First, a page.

able to be changed or cancelled

A revocable living trust is set up during your lifetime and can be revoked at any time before death. They allow assets held in the trust to pass directly to beneficiaries without probate court proceedings and can also reduce federal estate taxes.

cannot be changed or cancelled

tax on gifts generally paid by the person making the gift rather than the recipient

the original value of an asset, such as stock, before its appreciation or depreciation

the growth in value of an asset like stock or real estate since the original purchase

the price a willing buyer and willing seller can agree on

The person receiving the gift annuity payments.

the part of an estate left after debts, taxes and specific bequests have been paid

a written and properly witnessed legal change to a will

the person named in a will to manage the estate, collect the property, pay any debt, and distribute property according to the will

A donor advised fund is an account that you set up but which is managed by a nonprofit organization. You contribute to the account, which grows tax-free. You can recommend how much (and how often) you want to distribute money from that fund to the Y or other charities. You cannot direct the gifts.

An endowed gift can create a new endowment or add to an existing endowment. The principal of the endowment is invested and a portion of the principal’s earnings are used each year to support our mission.

Tax on the growth in value of an asset—such as real estate or stock—since its original purchase.

Securities, real estate or any other property having a fair market value greater than its original purchase price.

Real estate can be a personal residence, vacation home, timeshare property, farm, commercial property or undeveloped land.

A charitable remainder trust provides you or other named individuals income each year for life or a period not exceeding 20 years from assets you give to the trust you create.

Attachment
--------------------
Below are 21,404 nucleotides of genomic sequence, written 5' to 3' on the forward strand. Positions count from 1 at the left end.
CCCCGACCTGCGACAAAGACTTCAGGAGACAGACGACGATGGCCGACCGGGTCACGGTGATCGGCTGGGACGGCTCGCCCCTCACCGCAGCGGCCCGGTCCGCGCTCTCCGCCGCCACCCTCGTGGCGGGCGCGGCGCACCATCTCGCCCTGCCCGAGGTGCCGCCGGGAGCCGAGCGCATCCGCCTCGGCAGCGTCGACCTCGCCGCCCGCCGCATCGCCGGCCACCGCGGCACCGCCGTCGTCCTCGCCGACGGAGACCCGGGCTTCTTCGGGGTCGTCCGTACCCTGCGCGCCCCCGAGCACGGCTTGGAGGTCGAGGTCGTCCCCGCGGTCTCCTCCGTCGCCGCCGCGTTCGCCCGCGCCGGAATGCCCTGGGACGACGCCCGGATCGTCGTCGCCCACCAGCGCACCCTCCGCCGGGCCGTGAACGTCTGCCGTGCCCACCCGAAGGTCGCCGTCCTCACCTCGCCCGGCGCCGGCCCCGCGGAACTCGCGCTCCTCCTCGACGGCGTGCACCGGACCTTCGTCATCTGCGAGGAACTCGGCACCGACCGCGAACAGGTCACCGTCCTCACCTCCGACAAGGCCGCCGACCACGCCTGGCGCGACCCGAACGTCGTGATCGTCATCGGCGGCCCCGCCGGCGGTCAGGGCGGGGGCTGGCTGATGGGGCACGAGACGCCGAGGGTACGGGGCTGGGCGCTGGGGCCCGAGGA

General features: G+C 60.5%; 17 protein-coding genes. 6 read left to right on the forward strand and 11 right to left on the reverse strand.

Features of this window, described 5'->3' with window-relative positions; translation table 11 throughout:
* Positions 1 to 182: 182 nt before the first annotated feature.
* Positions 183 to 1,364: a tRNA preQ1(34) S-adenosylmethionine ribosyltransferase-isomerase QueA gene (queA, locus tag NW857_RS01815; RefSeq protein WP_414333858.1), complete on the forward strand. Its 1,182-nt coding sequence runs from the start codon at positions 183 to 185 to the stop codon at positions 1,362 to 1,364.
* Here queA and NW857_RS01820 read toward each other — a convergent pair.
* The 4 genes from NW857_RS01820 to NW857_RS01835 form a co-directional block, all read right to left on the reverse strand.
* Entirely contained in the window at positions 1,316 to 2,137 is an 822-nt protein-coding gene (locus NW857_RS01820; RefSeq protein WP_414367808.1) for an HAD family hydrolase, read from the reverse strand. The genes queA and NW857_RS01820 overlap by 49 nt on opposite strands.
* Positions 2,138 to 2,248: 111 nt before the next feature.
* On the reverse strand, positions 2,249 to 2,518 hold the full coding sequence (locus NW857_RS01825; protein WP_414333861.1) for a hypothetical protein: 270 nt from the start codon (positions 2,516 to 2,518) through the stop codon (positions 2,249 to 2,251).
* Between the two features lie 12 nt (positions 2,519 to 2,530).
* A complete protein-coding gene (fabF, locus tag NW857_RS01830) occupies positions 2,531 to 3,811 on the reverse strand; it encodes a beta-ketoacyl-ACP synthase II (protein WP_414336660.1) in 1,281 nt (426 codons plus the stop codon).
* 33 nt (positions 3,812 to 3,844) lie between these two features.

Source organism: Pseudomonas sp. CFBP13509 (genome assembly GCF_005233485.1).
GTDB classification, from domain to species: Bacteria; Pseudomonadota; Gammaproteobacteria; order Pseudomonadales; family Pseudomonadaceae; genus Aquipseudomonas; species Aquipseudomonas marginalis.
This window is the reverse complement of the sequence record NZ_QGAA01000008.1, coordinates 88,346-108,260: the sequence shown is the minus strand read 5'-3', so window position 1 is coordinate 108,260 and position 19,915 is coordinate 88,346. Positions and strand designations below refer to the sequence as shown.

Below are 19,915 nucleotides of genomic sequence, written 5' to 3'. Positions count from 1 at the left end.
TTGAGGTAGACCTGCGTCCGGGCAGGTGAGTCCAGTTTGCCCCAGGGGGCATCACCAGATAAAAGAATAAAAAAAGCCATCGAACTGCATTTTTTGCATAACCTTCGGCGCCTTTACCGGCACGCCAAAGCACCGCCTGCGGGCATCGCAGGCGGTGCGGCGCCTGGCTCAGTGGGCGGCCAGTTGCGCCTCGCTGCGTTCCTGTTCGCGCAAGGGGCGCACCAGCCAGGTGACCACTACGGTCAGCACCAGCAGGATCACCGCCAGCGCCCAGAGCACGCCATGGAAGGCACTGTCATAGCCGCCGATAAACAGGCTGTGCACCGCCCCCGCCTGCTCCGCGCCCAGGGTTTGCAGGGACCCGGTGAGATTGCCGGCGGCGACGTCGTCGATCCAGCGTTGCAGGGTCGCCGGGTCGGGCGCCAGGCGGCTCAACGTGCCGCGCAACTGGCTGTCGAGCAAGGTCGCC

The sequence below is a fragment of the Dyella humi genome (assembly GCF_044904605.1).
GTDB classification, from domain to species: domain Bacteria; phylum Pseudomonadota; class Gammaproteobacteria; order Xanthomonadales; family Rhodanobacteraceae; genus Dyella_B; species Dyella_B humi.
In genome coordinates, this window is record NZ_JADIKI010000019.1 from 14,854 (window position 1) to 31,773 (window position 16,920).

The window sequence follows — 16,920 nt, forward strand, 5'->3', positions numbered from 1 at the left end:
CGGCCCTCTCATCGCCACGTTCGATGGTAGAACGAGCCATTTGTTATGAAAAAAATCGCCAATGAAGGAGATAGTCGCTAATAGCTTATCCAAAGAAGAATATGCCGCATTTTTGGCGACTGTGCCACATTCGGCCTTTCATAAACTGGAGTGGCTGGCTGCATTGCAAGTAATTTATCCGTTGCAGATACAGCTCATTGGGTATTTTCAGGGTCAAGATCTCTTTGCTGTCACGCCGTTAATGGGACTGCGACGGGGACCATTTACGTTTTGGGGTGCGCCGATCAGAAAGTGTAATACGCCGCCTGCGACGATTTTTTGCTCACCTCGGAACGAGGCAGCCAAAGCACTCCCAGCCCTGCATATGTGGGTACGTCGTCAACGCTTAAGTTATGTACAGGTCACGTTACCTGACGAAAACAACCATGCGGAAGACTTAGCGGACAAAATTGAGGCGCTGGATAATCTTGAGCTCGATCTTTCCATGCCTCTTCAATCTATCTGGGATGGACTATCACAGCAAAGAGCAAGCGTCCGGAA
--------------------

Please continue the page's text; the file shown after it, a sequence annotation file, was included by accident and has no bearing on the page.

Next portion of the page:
You give assets to a trust that pays our organization set payments for a number of years, which you choose. The longer the length of time, the better the potential tax savings to you. When the term is up, the remaining trust assets go to you, your family or other beneficiaries you select. This is an excellent way to transfer property to family members at a minimal cost.

You fund this type of trust with cash or appreciated assets—and may qualify for a federal income tax charitable deduction when you itemize. You can also make additional gifts; each one also qualifies for a tax deduction. The trust pays you, each year, a variable amount based on a fixed percentage of the fair market value of the trust assets. When the trust terminates, the remaining principal goes to the Y as a lump sum.

You fund this trust with cash or appreciated assets—and may qualify for a federal income tax charitable deduction when you itemize. Each year the trust pays you or another named individual the same dollar amount you choose at the start. When the trust terminates, the remaining principal goes to the Y as a lump sum.

A beneficiary designation clearly identifies how specific assets will be distributed after your death.

A charitable gift annuity involves a simple contract between you and the Y where you agree to make a gift to the Y and we, in return, agree to pay you (and someone else, if you choose) a fixed amount each year for the rest of your life.

Personal Estate Planning Kit Request Form